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Arrested But Rights Not Read in Las Vegas?

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We often see in movies and crime procedural TV shows how police characters arrest a suspect and read out the Miranda Rights as they cuff the suspect’s hands together.

When Miranda Rights are not recited during the arrest, the suspect might think that something is wrong and that he or she can use it to evade the charges altogether. But this is not the case. There is no fault if a police officer failed to read the Miranda Rights during the arrest, because the right place and the right time are needed to properly deliver it.

What is the Miranda Rights?

In 1966, the US Supreme Court made a landmark decision called Miranda vs. Arizona that states that prior to custodial arrest, an arresting officer should read the Fifth Amendment to the person under arrest.

The contents of the rights are as follows:

  • You have the right to remain silent.
  • Anything you say can be used against you in a court of law.
  • You have the right to have an attorney in time of questioning.
  • An attorney will be given to you if you cannot afford one.

The Miranda Rights are also applied in Las Vegas. They were made to stop unlawful incrimination of suspects testifying due to dirty police tactics. With the Miranda Rights, arrested individuals can use their silence or the right to an assistance of a Las Vegas criminal attorney to preserve their innocence.

When should it be read?

The Miranda Rights must be read during custody, which means when the suspect and the law enforcement officers are in a secure and stable place ready for interrogation. What you see in Hollywood movies wherein suspects are read the Miranda Rights while being pinned down on the hood of a police car are only made for dramatic effect and should not be taken as a reflection of what actually happens during an arrest.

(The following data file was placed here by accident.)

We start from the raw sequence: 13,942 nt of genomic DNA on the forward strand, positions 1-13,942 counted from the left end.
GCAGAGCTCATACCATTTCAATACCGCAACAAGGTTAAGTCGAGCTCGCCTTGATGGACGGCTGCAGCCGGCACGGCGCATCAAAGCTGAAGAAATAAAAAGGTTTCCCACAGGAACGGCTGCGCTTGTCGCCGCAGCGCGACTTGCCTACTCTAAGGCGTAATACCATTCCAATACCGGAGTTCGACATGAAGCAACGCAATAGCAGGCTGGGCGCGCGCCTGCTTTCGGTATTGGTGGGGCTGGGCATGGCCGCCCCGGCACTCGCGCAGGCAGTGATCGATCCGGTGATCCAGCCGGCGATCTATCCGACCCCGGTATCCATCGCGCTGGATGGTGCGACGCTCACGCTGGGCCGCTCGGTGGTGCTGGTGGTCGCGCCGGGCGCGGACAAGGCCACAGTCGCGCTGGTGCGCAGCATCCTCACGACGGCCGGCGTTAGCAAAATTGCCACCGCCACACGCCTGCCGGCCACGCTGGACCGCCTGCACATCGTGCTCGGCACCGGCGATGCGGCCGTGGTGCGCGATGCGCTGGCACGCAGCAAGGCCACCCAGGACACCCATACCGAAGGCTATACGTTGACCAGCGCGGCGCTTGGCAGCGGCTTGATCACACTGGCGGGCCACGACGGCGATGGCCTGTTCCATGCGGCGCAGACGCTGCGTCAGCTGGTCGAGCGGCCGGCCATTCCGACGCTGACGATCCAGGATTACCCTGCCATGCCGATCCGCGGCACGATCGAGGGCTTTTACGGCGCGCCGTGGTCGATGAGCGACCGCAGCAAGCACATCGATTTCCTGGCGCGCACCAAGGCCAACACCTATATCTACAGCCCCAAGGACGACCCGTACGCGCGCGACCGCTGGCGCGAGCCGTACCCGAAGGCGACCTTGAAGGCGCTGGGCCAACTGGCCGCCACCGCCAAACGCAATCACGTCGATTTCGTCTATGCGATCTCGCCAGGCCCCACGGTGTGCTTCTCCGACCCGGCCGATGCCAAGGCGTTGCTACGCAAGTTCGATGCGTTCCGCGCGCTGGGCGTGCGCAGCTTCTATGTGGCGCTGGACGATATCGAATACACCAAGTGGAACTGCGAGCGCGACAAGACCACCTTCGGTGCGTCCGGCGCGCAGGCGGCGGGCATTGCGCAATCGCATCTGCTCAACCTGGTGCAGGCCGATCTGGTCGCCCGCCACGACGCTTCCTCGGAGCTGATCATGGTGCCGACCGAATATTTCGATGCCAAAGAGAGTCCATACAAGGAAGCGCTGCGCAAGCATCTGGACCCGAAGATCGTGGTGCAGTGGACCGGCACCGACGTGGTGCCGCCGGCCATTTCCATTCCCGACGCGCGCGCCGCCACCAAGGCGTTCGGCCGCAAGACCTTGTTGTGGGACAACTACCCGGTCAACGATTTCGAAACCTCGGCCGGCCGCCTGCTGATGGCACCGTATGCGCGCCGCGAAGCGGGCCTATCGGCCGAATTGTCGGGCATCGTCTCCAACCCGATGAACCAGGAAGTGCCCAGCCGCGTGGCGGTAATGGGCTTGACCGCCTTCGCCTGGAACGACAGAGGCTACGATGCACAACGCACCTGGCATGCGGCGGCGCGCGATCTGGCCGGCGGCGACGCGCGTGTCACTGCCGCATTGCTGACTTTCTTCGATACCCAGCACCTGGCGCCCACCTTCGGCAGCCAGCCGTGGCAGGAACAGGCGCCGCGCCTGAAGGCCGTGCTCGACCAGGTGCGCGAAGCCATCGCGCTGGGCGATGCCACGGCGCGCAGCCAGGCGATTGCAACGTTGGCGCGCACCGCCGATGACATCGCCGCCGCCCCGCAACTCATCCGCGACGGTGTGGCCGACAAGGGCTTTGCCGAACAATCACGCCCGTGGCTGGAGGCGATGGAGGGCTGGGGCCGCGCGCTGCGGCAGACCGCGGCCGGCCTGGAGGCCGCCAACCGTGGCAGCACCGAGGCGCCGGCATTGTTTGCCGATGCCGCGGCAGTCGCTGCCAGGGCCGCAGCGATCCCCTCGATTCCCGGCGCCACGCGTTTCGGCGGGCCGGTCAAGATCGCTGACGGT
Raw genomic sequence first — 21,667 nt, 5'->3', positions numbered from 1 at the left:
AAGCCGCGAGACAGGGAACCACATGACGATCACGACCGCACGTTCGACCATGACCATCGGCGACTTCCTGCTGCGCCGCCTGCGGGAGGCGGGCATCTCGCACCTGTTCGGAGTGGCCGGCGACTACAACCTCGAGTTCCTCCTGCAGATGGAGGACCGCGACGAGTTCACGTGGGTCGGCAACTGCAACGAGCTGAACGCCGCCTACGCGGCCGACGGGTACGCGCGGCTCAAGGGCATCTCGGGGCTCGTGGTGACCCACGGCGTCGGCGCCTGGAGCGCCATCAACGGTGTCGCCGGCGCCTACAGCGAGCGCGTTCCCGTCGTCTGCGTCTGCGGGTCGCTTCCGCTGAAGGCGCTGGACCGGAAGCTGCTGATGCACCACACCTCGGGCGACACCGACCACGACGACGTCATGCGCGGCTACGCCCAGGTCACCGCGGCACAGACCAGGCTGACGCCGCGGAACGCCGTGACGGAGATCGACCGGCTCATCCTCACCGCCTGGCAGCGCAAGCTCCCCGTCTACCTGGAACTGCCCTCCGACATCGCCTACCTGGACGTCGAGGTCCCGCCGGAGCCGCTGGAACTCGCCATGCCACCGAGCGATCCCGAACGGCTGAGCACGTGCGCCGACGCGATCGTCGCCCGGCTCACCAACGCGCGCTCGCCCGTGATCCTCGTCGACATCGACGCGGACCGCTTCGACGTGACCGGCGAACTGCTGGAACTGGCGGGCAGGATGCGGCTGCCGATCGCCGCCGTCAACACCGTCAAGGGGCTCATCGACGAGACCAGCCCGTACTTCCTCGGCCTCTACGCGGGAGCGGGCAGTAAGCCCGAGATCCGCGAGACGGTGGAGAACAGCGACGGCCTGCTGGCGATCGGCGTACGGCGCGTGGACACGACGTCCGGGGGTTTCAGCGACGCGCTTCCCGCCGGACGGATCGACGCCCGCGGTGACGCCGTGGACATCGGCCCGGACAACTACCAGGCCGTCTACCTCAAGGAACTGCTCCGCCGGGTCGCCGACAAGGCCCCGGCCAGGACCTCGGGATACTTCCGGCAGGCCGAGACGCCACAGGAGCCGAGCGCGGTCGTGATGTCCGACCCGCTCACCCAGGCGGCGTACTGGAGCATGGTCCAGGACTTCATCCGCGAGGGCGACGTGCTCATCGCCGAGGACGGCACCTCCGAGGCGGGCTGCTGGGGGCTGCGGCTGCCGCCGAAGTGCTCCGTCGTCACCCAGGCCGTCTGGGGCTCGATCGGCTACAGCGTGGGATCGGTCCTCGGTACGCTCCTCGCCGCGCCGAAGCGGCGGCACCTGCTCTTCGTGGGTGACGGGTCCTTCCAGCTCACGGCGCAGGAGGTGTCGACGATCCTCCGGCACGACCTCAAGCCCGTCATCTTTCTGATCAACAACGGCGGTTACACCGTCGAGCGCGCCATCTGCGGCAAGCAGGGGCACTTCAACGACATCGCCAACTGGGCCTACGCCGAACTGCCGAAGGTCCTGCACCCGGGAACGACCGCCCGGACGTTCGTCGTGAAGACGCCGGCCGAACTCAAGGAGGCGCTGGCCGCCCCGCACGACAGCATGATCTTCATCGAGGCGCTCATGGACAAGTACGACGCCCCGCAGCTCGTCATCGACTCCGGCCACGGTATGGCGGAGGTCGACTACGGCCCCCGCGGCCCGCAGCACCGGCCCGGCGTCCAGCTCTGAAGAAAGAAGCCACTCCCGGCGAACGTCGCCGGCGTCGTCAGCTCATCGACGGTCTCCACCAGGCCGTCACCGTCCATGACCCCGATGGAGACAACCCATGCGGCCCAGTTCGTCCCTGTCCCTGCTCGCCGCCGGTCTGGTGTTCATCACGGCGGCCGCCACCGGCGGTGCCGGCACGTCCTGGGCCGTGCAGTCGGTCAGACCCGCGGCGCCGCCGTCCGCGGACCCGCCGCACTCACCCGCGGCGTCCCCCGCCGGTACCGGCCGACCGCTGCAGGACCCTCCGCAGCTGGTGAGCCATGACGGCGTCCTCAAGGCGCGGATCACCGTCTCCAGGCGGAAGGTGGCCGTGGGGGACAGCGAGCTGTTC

What are my rights?

As stated above, you can remain silent throughout your arrest and custody because everything you will say can be used against you, especially if you have been Mirandized. To help defend yourself, it is best to not answer any of the questions of the questioning officer. Instead, ask for your Las Vegas criminal attorney who shall guide you on your answers if you choose to respond

If it happens that the Miranda Rights were not delivered to you during the entire custody, assess the situation. Maybe you are not actually meant to stay in detention, but only brought in for questioning purposes and are allowed to leave at any time. If this is the case, then there is no need for the reading of Miranda.

If it is clearly implied or stated that you are arrested, then whatever you say, even if it is an outright testimony, cannot be used against you in court and shall be rendered as an unlawful confession. Your Las Vegas criminal attorney will find evidence that you were not Mirandized to prove this defense.

What happens after an arrest in Las Vegas?

When arrested in Las Vegas, you will be taken to the county jail, usually the Clark County Detention Center, to start your legal process. First, you will be fingerprinted and photographed, then you will be interrogated. The order of the process depends on the officers in custody or the jail. You can also post for bail for an immediate release from custody.

Next is the arraignment or the first court appearance wherein the alleged charges will be given to the defendant. This is also the time to plead guilty, not guilty, or no contest.

After the arraignment comes a pretrial conference or the laying down of evidences, plea bargain, and sentences. If an agreement or a sentence was not made, a preliminary hearing will occur or the continuous scrutiny of evidence and defense of the defendant. It also acts as a sample run through of the major trial.

When all is set, the judge will then move on to trial and sentencing where it will be decided whether the suspect will be acquitted of the charges or will receive punishment. Remember that what you say during your interrogation has an impact on all the subsequent hearings and trials.

Your rights are important and it is the law enforcement’s duty to properly impart it, but know that it takes calculated procedure to make it all effective.